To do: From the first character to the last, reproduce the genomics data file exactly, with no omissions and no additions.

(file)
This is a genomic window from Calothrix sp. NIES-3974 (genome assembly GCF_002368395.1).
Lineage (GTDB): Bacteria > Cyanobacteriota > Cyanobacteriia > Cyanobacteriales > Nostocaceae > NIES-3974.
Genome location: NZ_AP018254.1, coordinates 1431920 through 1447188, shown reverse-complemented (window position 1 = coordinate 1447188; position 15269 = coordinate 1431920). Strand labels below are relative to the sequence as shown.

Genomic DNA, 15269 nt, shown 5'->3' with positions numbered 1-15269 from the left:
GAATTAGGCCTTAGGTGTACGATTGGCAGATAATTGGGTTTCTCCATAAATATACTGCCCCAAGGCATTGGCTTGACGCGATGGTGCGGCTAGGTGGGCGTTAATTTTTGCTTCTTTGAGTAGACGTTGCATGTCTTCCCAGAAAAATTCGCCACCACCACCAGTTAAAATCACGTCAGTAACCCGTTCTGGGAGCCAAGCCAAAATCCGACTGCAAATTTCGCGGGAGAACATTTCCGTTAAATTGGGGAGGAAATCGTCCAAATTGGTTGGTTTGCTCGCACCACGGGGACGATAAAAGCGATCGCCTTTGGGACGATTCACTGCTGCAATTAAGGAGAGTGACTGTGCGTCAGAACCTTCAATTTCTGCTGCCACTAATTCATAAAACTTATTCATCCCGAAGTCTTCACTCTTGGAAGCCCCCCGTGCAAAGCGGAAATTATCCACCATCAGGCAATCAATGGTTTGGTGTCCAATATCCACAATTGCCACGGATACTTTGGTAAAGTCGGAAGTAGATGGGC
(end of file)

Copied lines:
This is a genomic window from Calothrix sp. NIES-3974 (genome assembly GCF_002368395.1).
Lineage (GTDB): Bacteria > Cyanobacteriota > Cyanobacteriia > Cyanobacteriales > Nostocaceae > NIES-3974.
Genome location: NZ_AP018254.1, coordinates 1431920 through 1447188, shown reverse-complemented (window position 1 = coordinate 1447188; position 15269 = coordinate 1431920). Strand labels below are relative to the sequence as shown.

Genomic DNA, 15269 nt, shown 5'->3' with positions numbered 1-15269 from the left:
GAATTAGGCCTTAGGTGTACGATTGGCAGATAATTGGGTTTCTCCATAAATATACTGCCCCAAGGCATTGGCTTGACGCGATGGTGCGGCTAGGTGGGCGTTAATTTTTGCTTCTTTGAGTAGACGTTGCATGTCTTCCCAGAAAAATTCGCCACCACCACCAGTTAAAATCACGTCAGTAACCCGTTCTGGGAGCCAAGCCAAAATCCGACTGCAAATTTCGCGGGAGAACATTTCCGTTAAATTGGGGAGGAAATCGTCCAAATTGGTTGGTTTGCTCGCACCACGGGGACGATAAAAGCGATCGCCTTTGGGACGATTCACTGCTGCAATTAAGGAGAGTGACTGTGCGTCAGAACCTTCAATTTCTGCTGCCACTAATTCATAAAACTTATTCATCCCGAAGTCTTCACTCTTGGAAGCCCCCCGTGCAAAGCGGAAATTATCCACCATCAGGCAATCAATGGTTTGGTGTCCAATATCCACAATTGCCACGGATACTTTGGTAAAGTCGGAAGTAGATGGGC